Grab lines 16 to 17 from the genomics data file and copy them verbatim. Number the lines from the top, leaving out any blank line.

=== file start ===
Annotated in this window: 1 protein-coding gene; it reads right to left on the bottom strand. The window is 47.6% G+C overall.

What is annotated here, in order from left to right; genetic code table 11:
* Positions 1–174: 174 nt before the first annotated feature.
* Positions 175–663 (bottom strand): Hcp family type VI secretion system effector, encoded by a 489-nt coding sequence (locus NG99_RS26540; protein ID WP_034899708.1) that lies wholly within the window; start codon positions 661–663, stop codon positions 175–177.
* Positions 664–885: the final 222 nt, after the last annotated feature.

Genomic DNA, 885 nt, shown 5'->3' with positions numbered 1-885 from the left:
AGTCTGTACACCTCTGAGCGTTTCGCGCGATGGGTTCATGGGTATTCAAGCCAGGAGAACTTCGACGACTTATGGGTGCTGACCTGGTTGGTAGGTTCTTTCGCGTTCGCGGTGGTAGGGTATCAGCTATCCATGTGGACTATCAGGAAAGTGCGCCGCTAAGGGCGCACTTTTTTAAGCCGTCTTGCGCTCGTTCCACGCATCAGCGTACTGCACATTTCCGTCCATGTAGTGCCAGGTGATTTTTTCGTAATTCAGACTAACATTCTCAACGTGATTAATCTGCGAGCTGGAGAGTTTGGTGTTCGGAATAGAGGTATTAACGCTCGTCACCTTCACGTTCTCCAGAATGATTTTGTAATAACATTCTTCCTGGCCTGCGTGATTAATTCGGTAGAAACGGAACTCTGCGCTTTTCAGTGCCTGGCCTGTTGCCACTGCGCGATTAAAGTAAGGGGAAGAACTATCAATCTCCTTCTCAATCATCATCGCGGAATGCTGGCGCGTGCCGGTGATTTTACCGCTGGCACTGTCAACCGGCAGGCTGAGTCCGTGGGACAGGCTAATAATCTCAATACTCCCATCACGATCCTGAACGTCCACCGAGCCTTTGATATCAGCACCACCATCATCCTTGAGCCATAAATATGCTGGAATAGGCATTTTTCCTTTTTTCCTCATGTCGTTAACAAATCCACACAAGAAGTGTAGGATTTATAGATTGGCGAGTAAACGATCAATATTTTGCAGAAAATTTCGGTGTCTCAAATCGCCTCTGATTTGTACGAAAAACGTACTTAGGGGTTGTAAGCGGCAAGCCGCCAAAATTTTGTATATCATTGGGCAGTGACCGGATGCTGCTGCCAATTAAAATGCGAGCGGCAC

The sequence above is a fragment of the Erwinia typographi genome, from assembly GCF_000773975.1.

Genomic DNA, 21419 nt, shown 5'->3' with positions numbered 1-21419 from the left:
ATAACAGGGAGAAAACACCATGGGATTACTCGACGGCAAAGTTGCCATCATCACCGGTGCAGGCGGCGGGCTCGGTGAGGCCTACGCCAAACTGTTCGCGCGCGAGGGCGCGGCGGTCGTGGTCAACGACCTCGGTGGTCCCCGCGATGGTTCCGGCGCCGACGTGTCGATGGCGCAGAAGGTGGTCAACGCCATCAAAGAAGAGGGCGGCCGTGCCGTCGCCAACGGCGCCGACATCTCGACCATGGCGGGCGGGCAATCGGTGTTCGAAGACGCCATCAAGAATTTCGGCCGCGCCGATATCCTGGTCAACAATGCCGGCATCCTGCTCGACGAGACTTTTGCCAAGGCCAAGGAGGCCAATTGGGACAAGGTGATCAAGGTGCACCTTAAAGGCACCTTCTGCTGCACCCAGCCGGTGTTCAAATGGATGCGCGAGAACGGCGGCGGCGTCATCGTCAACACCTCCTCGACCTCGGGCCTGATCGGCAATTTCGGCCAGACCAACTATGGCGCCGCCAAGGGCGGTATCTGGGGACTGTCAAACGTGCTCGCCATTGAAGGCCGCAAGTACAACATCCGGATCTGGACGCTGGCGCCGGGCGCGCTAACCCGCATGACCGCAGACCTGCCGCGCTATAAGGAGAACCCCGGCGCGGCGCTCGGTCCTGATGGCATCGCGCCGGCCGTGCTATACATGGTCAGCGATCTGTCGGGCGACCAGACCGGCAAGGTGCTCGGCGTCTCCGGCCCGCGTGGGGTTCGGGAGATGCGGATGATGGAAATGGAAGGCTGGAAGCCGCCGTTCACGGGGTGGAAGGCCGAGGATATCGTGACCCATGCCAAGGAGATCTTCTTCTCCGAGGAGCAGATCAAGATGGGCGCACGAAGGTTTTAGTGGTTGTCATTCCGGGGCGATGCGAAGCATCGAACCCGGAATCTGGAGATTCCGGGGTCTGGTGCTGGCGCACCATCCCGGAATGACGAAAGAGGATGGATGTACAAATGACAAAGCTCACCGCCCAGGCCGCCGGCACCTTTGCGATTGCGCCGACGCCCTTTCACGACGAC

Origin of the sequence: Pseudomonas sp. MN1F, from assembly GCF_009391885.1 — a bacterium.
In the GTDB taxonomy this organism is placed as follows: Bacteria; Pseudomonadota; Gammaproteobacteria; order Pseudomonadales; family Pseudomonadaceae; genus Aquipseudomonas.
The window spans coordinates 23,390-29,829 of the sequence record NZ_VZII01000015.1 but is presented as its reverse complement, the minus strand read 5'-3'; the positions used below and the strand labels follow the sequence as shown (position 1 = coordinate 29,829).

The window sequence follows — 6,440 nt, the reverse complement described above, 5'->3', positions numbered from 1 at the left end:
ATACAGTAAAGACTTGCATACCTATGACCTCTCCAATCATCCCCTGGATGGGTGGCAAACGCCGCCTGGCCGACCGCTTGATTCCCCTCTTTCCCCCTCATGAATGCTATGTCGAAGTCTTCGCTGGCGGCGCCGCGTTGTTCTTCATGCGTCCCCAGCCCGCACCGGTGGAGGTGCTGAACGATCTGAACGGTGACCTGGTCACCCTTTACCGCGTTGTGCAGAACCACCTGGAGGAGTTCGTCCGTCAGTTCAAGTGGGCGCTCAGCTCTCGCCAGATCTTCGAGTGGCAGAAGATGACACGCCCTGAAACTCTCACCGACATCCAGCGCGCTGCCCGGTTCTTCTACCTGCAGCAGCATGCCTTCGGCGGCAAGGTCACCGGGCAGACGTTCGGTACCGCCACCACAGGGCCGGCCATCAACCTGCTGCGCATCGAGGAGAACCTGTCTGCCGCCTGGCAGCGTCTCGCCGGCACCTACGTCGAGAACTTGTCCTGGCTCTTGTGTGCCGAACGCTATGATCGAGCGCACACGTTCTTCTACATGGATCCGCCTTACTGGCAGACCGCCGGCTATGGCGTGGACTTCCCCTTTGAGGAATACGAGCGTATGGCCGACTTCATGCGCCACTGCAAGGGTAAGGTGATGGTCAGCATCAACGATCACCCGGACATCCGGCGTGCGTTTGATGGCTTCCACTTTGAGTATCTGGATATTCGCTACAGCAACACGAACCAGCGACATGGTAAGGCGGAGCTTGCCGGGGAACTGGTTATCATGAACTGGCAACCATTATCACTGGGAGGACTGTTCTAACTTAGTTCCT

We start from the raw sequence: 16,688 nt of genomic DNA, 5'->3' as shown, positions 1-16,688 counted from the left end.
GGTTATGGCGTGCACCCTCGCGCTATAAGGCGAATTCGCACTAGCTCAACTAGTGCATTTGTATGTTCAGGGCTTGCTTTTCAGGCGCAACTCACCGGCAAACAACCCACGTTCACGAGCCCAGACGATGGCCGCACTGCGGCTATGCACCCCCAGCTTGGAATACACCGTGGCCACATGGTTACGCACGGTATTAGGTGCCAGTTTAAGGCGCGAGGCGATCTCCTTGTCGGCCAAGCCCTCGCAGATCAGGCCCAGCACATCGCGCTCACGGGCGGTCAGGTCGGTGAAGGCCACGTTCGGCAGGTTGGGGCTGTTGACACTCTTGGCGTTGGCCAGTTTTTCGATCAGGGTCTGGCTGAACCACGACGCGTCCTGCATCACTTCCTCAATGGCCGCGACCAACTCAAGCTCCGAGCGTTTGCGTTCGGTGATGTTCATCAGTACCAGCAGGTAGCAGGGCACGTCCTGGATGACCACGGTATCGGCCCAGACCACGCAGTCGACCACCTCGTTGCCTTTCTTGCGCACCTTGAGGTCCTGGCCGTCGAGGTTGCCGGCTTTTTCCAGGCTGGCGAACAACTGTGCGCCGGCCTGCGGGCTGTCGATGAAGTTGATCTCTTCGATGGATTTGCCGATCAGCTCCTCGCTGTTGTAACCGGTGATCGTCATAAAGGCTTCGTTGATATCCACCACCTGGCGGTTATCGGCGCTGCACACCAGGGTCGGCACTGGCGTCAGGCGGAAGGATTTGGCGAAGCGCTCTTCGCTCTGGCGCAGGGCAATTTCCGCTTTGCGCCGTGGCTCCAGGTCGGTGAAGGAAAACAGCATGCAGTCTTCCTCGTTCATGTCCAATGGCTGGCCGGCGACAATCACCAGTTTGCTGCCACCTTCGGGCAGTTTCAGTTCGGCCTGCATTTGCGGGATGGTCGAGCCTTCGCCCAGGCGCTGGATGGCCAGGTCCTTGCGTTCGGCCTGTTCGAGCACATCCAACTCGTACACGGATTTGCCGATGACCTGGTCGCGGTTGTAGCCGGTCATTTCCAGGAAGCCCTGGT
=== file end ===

We start from the raw sequence: 16,688 nt of genomic DNA, 5'->3' as shown, positions 1-16,688 counted from the left end.
GGTTATGGCGTGCACCCTCGCGCTATAAGGCGAATTCGCACTAGCTCAACTAGTGCATTTGTATGTTCAGGGCTTGCTTTTCAGGCGCAACTCACCGGCAAACAACCCACGTTCACGAGCCCAGACGATGGCCGCACTGCGGCTATGCACCCCCAGCTTGGAATACACCGTGGCCACATGGTTACGCACGGTATTAGGTGCCAGTTTAAGGCGCGAGGCGATCTCCTTGTCGGCCAAGCCCTCGCAGATCAGGCCCAGCACATCGCGCTCACGGGCGGTCAGGTCGGTGAAGGCCACGTTCGGCAGGTTGGGGCTGTTGACACTCTTGGCGTTGGCCAGTTTTTCGATCAGGGTCTGGCTGAACCACGACGCGTCCTGCATCACTTCCTCAATGGCCGCGACCAACTCAAGCTCCGAGCGTTTGCGTTCGGTGATGTTCATCAGTACCAGCAGGTAGCAGGGCACGTCCTGGATGACCACGGTATCGGCCCAGACCACGCAGTCGACCACCTCGTTGCCTTTCTTGCGCACCTTGAGGTCCTGGCCGTCGAGGTTGCCGGCTTTTTCCAGGCTGGCGAACAACTGTGCGCCGGCCTGCGGGCTGTCGATGAAGTTGATCTCTTCGATGGATTTGCCGATCAGCTCCTCGCTGTTGTAACCGGTGATCGTCATAAAGGCTTCGTTGATATCCACCACCTGGCGGTTATCGGCGCTGCACACCAGGGTCGGCACTGGCGTCAGGCGGAAGGATTTGGCGAAGCGCTCTTCGCTCTGGCGCAGGGCAATTTCCGCTTTGCGCCGTGGCTCCAGGTCGGTGAAGGAAAACAGCATGCAGTCTTCCTCGTTCATGTCCAATGGCTGGCCGGCGACAATCACCAGTTTGCTGCCACCTTCGGGCAGTTTCAGTTCGGCCTGCATTTGCGGGATGGTCGAGCCTTCGCCCAGGCGCTGGATGGCCAGGTCCTTGCGTTCGGCCTGTTCGAGCACATCCAACTCGTACACGGATTTGCCGATGACCTGGTCGCGGTTGTAGCCGGTCATTTCCAGGAAGCCCTGGT